“Housing affordability is an issue of real urgency for communities right across NSW. Tough COVID-19 restrictions have encouraged many people in our cities to consider a move to the regions, which has pushed up the price for homes in these areas and is impacting locals who are either looking to get into the housing market, or looking for somewhere to rent,” Stephanie said.

“It’s an increasingly difficult situation for those on the waiting list for social housing, as individuals and families struggle to keep a roof over their heads in the face of rising private market rents or have to rely on family and friends for somewhere to stay. It’s a sad fact that some of these people will actually run out of options and be forced onto the streets, contributing to the already unacceptable rates of homelessness in our state.”

In 2018, it was estimated there were 116,000 homeless people in Australia at any given time, with women over 55 years of age the fastest growing cohort.  Unequal pay rates and accumulation of assets, and superannuation gaps are seen as the biggest drivers for the rising rates of homelessness for these women, compounded by situations of family violence, where women without adequate financial means are often forced to choose between homelessness and returning to an unsafe place.

“Everybody deserves to have a safe, secure and affordable place to live and we support community housing providers who are pleading for more to be done to help the state’s most vulnerable citizens. We must act now if we are to start turning around the massive shortfall that already exists in social housing stocks, and we must start taking seriously the need to make housing in general more affordable for all individuals and families,” Stephanie said. 

During this year’s Awareness Week, the CWA of NSW is supporting recommendations from a raft of community housing providers to establish a dedicated NSW Government capital fund to build 5,000 new social housing properties every year for 10 years; greater investment in a comprehensive maintenance program across existing social housing properties; more consideration of the need in rural and regional NSW; new strategies and reforms that could improve overall housing affordability across the state; and superannuation reforms and improvements to the rental assistance scheme that would assist low-income earners, particularly financially-vulnerable older women.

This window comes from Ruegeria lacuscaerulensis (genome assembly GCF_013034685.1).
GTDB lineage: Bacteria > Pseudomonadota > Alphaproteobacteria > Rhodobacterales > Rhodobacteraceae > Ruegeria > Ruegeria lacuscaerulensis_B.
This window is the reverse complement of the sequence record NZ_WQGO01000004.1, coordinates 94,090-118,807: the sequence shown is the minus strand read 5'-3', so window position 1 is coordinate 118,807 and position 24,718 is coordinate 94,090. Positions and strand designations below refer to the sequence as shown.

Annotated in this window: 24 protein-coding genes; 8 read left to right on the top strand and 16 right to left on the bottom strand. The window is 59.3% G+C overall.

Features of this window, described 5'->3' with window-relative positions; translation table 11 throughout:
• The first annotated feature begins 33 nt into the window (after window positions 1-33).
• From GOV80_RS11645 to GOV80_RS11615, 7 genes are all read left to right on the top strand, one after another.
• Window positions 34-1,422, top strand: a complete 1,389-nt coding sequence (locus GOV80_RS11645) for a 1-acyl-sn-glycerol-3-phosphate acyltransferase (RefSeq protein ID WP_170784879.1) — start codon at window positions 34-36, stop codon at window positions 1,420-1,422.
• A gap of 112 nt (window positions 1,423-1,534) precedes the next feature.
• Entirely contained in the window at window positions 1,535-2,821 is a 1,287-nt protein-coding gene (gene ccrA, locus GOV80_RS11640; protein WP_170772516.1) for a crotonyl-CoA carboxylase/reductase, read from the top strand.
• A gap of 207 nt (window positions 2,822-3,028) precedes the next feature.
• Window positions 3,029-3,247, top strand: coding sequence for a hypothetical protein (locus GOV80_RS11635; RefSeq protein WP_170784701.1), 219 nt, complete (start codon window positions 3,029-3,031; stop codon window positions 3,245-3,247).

Stephanie said some NSW CWA branches were already involved with supporting Mission Australia through their day-to-day branch activities throughout the year, and during Awareness Week, branches across the state would be working within their own communities – an in line with current COVID-19 restrictions – to raise awareness around the urgency of the issue.  


To contact your nearest CWA of NSW branch to find out what they have planned for this year’s Awareness Week, follow the link:

To arrange an interview with CWA of NSW President Stephanie Stanhope or a Mission Australia spokesperson, please contact:  Kylie Galbraith, Seftons, 0411 480 208 or [email protected] or Virginia Johnstone, Seftons, 0430 793 875 or [email protected]

Families and individuals currently experiencing housing stress are also available for interviews should that be of interest.